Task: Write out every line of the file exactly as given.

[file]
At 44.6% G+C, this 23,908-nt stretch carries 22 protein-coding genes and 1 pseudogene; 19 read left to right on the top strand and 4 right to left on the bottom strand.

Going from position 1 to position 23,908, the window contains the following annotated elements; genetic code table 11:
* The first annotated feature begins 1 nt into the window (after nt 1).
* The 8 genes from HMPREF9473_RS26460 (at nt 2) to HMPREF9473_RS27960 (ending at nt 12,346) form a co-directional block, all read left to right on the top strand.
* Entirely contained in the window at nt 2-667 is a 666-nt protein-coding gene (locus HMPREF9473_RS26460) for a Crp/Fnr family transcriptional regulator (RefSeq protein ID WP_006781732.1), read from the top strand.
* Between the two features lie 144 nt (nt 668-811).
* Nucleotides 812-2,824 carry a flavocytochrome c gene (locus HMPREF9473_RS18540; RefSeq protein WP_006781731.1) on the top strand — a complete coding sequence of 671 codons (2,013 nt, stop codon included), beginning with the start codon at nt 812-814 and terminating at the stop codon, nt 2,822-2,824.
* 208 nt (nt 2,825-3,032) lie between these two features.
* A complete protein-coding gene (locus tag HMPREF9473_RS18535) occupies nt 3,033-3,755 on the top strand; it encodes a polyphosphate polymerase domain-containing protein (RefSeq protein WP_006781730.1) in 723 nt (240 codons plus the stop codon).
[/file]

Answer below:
At 44.6% G+C, this 23,908-nt stretch carries 22 protein-coding genes and 1 pseudogene; 19 read left to right on the top strand and 4 right to left on the bottom strand.

Going from position 1 to position 23,908, the window contains the following annotated elements; genetic code table 11:
* The first annotated feature begins 1 nt into the window (after nt 1).
* The 8 genes from HMPREF9473_RS26460 (at nt 2) to HMPREF9473_RS27960 (ending at nt 12,346) form a co-directional block, all read left to right on the top strand.
* Entirely contained in the window at nt 2-667 is a 666-nt protein-coding gene (locus HMPREF9473_RS26460) for a Crp/Fnr family transcriptional regulator (RefSeq protein ID WP_006781732.1), read from the top strand.
* Between the two features lie 144 nt (nt 668-811).
* Nucleotides 812-2,824 carry a flavocytochrome c gene (locus HMPREF9473_RS18540; RefSeq protein WP_006781731.1) on the top strand — a complete coding sequence of 671 codons (2,013 nt, stop codon included), beginning with the start codon at nt 812-814 and terminating at the stop codon, nt 2,822-2,824.
* 208 nt (nt 2,825-3,032) lie between these two features.
* A complete protein-coding gene (locus tag HMPREF9473_RS18535) occupies nt 3,033-3,755 on the top strand; it encodes a polyphosphate polymerase domain-containing protein (RefSeq protein WP_006781730.1) in 723 nt (240 codons plus the stop codon).